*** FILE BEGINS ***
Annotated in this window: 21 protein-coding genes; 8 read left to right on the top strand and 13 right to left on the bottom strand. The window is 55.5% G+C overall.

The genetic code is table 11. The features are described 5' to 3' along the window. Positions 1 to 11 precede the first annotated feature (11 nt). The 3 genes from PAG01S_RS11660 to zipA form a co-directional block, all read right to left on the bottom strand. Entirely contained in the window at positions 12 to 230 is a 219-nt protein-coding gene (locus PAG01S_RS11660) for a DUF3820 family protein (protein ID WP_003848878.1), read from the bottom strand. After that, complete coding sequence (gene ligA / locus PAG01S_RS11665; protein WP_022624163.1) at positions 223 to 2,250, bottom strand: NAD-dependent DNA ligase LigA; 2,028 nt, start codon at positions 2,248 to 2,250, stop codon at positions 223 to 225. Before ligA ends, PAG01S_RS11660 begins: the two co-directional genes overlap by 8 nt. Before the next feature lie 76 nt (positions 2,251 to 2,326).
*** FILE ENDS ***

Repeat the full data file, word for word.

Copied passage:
Annotated in this window: 21 protein-coding genes; 8 read left to right on the top strand and 13 right to left on the bottom strand. The window is 55.5% G+C overall.

The genetic code is table 11. The features are described 5' to 3' along the window. Positions 1 to 11 precede the first annotated feature (11 nt). The 3 genes from PAG01S_RS11660 to zipA form a co-directional block, all read right to left on the bottom strand. Entirely contained in the window at positions 12 to 230 is a 219-nt protein-coding gene (locus PAG01S_RS11660) for a DUF3820 family protein (protein ID WP_003848878.1), read from the bottom strand. After that, complete coding sequence (gene ligA / locus PAG01S_RS11665; protein WP_022624163.1) at positions 223 to 2,250, bottom strand: NAD-dependent DNA ligase LigA; 2,028 nt, start codon at positions 2,248 to 2,250, stop codon at positions 223 to 225. Before ligA ends, PAG01S_RS11660 begins: the two co-directional genes overlap by 8 nt. Before the next feature lie 76 nt (positions 2,251 to 2,326).